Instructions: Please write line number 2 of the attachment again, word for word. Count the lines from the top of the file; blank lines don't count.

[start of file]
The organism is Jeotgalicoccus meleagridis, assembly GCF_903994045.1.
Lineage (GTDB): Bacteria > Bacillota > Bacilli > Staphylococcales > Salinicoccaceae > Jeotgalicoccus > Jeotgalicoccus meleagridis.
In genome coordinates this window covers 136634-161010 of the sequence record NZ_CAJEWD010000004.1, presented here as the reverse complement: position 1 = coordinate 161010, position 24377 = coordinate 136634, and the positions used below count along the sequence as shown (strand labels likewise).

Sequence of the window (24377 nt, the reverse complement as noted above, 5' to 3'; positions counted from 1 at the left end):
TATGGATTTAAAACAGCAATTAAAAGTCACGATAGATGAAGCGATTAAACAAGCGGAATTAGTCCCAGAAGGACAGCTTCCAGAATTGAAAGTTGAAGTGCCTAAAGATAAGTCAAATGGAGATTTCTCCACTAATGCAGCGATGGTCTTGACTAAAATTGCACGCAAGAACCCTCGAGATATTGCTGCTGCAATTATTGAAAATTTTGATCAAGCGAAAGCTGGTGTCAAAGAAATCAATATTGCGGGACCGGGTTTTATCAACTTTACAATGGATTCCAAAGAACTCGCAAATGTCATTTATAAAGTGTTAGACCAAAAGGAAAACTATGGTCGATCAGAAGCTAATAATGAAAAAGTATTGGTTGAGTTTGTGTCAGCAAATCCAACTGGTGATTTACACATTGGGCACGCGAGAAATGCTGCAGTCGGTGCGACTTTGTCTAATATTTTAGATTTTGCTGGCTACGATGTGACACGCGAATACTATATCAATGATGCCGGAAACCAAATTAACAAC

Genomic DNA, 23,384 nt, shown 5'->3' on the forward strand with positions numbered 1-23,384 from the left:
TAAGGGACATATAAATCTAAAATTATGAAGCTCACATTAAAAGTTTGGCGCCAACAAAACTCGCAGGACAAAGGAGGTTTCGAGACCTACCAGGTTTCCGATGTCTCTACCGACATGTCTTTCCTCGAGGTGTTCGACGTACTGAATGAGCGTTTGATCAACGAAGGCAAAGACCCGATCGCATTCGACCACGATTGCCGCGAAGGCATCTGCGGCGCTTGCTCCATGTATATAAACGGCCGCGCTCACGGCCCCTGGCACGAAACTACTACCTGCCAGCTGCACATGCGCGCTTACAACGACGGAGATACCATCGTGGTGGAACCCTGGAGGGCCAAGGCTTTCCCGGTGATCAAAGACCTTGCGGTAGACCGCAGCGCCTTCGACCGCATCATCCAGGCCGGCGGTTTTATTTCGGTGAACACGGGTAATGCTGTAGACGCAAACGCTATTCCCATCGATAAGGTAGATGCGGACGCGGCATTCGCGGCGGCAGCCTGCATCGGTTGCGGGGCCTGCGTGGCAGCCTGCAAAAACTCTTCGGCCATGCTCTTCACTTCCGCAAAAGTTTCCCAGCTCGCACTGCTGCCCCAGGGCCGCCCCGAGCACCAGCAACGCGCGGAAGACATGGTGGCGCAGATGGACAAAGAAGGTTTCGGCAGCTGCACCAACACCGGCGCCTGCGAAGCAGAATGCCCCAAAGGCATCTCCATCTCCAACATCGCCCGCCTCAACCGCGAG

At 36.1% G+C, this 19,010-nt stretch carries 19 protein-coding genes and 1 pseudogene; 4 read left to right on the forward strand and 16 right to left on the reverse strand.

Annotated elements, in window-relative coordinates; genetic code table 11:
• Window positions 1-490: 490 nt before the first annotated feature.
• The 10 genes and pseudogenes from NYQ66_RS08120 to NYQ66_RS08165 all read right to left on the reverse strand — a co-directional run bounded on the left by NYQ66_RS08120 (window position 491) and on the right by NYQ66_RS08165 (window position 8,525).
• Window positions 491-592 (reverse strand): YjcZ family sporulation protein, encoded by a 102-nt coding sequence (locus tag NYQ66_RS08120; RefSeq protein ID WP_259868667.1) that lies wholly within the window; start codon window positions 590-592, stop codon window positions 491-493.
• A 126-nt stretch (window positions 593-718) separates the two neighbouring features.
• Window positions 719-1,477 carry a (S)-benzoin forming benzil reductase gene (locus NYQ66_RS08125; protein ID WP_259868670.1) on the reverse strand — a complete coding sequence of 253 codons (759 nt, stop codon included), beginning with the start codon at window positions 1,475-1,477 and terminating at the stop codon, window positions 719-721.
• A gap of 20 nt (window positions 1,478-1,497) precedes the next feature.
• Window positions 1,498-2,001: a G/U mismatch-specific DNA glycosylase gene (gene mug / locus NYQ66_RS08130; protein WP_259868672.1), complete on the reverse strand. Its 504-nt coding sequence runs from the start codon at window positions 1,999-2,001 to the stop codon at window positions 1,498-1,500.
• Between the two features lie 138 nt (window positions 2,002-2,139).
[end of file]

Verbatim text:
Lineage (GTDB): Bacteria > Bacillota > Bacilli > Staphylococcales > Salinicoccaceae > Jeotgalicoccus > Jeotgalicoccus meleagridis.